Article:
Special Report

15 Most Famous Cyberattacks of All Time

Source: Wikimedia Commons

1. Yahoo

A series of attacks on Yahoo have been categorized as spamming. The assault, which started as early as 2013, ended up compromising over a billion Yahoo accounts. In many cases, the hackers had access to passwords, password reset questions, telephone numbers, and dates of birth. The attack was so severe that it threatened a buyout of Yahoo by Verizon.

Source: Wikimedia Commons

2. Sony PlayStation

The Sony PlayStation attack happened when the company’s PlayStation Network (PSN) was hit with a hack that accessed 77 million accounts. The attack happened in 2011. The data breach forced Sony to shut down the PSN for 23 days . The hack was a distributed denial-of-service attack, and was engineered by hacktivist group Anonymous.

3. Target

The attack on credit card accounts of Target customers hit 110 million of them in late 2013 and early 2014. The attack came in two waves. The first, around Thanksgiving of 2013, compromised 40 million customer accounts. The second, which happened early the following year, compromised the records of 70 million to 110 customers. This included names, phone numbers and email addresses.

Source: Wikimedia Commons

4. JPMorgan Chase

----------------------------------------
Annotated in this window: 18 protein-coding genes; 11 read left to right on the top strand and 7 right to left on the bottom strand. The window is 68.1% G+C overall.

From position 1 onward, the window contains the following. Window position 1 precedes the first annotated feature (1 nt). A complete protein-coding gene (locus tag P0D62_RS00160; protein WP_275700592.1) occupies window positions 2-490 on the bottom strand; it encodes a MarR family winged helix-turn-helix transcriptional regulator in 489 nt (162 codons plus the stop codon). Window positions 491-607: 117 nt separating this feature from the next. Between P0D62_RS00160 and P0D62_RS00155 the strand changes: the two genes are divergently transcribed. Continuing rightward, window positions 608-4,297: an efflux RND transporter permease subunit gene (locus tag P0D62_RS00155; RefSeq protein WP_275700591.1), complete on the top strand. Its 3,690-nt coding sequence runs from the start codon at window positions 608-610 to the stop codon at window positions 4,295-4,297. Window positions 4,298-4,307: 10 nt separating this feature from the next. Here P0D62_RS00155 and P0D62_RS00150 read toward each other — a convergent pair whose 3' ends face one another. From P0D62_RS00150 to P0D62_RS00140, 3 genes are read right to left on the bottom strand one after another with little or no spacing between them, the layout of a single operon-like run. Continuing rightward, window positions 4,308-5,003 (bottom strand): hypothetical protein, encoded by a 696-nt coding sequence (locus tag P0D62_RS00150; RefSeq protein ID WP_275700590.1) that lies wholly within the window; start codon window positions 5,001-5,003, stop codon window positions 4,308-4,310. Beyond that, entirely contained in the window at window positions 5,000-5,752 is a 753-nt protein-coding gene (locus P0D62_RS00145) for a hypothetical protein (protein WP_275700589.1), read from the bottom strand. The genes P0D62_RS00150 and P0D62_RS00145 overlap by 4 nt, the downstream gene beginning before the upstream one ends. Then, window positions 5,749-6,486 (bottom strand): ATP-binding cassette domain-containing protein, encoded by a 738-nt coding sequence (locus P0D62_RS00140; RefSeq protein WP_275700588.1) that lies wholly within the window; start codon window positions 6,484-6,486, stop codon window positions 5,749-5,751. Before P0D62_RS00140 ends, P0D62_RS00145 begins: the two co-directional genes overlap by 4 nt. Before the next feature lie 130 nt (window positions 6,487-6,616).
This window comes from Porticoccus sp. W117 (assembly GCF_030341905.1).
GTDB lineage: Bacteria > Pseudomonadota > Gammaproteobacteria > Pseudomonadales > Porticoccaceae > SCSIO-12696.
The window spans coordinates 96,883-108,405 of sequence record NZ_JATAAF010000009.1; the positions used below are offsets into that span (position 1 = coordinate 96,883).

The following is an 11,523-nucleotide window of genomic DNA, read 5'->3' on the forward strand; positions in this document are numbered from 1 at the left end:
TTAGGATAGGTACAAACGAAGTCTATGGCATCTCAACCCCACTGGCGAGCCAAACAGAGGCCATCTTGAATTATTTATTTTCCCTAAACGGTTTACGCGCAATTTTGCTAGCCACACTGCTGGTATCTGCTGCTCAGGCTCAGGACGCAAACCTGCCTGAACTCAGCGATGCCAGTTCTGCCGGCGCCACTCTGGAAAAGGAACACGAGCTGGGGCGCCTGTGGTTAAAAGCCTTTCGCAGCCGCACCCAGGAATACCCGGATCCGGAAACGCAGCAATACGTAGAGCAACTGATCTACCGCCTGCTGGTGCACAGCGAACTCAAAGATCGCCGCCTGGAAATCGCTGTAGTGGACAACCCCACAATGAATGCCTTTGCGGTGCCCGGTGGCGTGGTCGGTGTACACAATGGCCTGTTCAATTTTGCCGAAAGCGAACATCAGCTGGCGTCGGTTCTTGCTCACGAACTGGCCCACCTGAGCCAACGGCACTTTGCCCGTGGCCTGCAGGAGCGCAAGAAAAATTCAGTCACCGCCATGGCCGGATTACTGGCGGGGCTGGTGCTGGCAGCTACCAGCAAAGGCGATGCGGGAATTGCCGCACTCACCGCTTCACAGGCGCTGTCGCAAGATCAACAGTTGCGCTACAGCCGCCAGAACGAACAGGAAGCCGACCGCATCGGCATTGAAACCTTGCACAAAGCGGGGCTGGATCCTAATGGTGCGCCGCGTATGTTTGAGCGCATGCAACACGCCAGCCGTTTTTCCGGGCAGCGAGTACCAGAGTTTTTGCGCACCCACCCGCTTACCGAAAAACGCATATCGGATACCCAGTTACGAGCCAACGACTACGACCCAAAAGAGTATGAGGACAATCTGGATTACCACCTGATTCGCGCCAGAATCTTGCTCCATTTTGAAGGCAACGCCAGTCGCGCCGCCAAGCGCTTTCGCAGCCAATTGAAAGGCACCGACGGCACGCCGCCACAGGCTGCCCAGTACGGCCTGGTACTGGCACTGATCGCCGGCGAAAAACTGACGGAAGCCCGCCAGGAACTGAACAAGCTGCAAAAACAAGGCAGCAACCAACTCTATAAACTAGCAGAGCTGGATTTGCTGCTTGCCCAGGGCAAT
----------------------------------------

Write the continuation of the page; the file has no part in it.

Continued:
A hack of JPMorgan Chase customer data hit 76 million households in July 2014. The bank reported that it had no evidence that fraud was committed, but email addresses and phone numbers were accessed. The attack was considered a setback for all online banking among customers already wary about putting financial information online.

Source: Wikimedia Commons

5. Sony

Another attack on Sony was aimed at executives within its motion picture unit. While the attack was small compared to others, it set off a series of scandals that cost at least one high-level executive her job. Several thousand employees found a picture of CEO Michael Lynton’s severed head on their PCs. Sensitive emails were leaked to the press. Studio co-chairwoman Amy Pascal had some compromising emails exposed, and she eventually lost her job. The salaries of some executives were made public. The attack was considered important enough that the FBI was brought in.